Cork City Council has been accused by a leading local cycling campaigner of “gaslighting” on cycling provision.
In response to TheJournal.ie’s Noteworthy investigation on cycling, a Cork City Council spokesperson told Noteworthy that the council “is very cognisant of the key role that dedicated cycling infrastructure plays in the sustainable development of Cork City. We are constantly striving to ensure that adequate resources are available to maintain these facilities to a high standard.”
Noteworthy reported that the council spokesperson added that “this however can be challenging” and they “target available resources at locations of most need”.
Replying to the quote from the council. Conn Donovan, a cycling campaigner with the Cork Cycling Campaign said: “The gaslighting out of City Hall is intense. In a meeting this time last year with Cork Cycling Campaign committee members, Roads Management [of the council] felt cyclists should be thanking Roads Dept for building the cycle lanes in the first place.”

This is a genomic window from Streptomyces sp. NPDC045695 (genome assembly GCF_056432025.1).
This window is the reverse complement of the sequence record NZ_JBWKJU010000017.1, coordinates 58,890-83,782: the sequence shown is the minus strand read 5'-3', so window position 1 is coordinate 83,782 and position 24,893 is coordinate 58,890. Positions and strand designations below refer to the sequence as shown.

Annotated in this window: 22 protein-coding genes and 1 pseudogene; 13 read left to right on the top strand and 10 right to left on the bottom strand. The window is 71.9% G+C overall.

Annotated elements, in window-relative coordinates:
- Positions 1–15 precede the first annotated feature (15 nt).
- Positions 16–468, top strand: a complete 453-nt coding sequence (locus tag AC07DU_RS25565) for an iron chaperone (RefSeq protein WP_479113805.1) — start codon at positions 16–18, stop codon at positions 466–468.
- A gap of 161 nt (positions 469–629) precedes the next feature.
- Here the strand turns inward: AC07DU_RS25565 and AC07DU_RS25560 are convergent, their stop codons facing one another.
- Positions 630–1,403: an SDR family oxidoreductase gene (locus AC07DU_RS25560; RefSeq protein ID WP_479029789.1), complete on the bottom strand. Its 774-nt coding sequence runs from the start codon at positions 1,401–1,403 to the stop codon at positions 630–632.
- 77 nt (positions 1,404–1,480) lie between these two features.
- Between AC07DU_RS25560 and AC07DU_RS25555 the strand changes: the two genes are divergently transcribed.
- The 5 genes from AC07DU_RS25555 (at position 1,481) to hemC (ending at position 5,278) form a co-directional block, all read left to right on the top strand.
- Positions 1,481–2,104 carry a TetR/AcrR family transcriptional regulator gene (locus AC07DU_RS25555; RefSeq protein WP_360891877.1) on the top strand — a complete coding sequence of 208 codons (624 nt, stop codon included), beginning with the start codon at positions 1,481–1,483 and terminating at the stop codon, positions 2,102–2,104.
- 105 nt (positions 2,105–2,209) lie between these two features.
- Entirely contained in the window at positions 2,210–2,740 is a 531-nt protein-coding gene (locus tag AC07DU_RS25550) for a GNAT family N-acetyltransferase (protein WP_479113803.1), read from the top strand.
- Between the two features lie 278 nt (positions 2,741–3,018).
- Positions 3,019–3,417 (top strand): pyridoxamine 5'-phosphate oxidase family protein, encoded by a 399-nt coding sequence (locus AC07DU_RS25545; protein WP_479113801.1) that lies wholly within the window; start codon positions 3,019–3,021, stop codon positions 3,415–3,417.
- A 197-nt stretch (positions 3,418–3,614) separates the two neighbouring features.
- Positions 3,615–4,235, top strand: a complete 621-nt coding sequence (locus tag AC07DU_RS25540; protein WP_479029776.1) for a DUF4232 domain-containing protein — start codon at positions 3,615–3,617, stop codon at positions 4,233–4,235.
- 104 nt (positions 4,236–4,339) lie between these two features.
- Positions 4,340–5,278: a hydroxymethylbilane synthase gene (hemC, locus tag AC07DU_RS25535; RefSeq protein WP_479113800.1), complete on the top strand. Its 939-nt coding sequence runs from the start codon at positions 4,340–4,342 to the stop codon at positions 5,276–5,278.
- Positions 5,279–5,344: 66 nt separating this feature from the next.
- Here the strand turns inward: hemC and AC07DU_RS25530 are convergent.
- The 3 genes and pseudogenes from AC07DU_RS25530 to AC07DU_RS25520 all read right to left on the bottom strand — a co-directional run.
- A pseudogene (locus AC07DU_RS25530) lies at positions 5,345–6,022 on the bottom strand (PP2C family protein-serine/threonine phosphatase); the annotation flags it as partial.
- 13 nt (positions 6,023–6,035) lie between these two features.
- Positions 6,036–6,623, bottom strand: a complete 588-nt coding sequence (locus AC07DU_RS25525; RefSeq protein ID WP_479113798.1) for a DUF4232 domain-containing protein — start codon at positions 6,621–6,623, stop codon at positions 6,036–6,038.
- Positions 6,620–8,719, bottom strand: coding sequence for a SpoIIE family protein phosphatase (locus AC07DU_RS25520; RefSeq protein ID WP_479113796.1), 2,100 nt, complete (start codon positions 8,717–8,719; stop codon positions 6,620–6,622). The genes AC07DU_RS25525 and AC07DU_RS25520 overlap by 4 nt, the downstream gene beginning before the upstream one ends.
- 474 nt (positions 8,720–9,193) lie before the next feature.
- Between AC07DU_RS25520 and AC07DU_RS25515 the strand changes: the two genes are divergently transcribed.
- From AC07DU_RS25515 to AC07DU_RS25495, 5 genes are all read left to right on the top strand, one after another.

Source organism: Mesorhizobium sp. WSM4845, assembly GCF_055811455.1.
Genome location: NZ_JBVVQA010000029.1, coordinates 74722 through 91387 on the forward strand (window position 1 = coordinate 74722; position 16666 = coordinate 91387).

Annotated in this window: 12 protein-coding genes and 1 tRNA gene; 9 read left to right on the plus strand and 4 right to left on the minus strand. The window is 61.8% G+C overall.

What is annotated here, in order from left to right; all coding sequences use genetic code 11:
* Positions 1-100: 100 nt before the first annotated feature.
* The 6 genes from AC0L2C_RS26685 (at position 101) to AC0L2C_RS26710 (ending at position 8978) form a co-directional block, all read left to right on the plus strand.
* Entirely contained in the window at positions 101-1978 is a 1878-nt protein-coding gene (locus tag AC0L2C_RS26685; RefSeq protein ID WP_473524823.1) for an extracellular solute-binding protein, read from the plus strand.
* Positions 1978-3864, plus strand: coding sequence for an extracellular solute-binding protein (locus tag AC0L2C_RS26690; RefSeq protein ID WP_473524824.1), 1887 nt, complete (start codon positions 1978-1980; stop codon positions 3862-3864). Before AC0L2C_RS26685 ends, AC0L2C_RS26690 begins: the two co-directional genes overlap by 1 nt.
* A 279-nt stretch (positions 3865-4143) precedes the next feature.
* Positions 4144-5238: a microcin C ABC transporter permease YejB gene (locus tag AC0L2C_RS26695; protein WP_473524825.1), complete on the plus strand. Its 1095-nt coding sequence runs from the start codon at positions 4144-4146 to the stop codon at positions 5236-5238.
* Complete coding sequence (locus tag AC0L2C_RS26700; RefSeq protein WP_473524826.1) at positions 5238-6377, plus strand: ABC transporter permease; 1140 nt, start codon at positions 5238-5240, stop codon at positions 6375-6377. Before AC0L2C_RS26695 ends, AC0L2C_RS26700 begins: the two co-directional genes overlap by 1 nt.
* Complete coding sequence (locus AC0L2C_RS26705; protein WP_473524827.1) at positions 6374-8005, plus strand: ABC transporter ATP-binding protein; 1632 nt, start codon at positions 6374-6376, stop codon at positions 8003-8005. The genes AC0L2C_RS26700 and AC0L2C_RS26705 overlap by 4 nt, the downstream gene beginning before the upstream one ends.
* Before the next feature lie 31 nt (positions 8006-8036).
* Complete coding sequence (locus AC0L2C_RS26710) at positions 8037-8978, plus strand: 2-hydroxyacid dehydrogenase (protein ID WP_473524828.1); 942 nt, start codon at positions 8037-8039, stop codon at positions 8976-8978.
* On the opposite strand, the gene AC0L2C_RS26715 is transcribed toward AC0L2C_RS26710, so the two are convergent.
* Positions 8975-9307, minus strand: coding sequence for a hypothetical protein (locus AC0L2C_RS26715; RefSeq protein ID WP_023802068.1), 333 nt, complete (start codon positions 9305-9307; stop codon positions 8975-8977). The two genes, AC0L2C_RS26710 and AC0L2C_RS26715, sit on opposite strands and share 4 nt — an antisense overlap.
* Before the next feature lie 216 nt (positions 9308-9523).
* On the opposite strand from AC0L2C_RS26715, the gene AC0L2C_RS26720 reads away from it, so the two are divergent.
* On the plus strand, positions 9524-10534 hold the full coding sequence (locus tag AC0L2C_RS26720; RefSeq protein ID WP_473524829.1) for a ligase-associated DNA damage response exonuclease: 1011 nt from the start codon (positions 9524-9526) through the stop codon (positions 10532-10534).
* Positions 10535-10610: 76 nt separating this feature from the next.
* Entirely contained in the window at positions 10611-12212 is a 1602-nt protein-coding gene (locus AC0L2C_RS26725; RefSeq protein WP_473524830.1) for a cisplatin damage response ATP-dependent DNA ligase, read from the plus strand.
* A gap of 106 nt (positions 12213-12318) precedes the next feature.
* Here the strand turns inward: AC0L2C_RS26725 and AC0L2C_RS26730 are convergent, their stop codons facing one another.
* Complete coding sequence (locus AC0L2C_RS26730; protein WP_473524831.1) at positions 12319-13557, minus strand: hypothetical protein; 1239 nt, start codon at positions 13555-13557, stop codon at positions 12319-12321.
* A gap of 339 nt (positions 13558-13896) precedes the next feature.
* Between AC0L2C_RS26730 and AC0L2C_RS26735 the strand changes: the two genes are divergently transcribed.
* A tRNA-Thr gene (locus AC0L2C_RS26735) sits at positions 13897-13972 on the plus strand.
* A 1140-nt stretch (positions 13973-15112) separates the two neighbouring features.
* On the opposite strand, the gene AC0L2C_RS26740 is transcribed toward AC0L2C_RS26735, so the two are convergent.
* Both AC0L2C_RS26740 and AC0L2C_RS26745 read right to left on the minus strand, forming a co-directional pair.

On Twitter, Donovan said: “There was a genuine sense of shock, anger that advocates and the cycling community were “complaining” and had held a rally outside City Hall.”
There has been significance concert raised about the attitude of Cork City Council officials towards cycling, including the council’s CEO.
When campaigners Sam McCormack and Majo Rivas last year had a meeting with Cork CEO Ann Doherty, the meeting started with Doherty reading out an email from a resident giving out about cyclists on footpaths.
Since then, IrishCycle.com has reported a number of times, including in December and February, how the city council continues to mix walking and cycling despite the concerns raised by its CEO. In the December example, the council responded to complaints from councillors and campaigners by mainly just removing shared space signs from the project on the Togher Road, when there was space to keep walking and cycling separate.
The city council is also involved with the Lee Flood Relief Scheme, which includes a plan to turn segregated cycle paths into shared footpath while leaving general traffic lanes and car parking unaffected. The Cork City Lower Lee Flood Relief Scheme is being rolled out by the Office of Public Works in conjunction with Cork City Council and Cork County Council.’
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ALSO READ: ‘Frustrated, worried, stressed and anxious’: The worst places in Ireland to be a cyclist (on thejournal.ie)
CORRECTED: The headline and first paragraph originally incorrectly said county rather than city. Apologies for any confusion.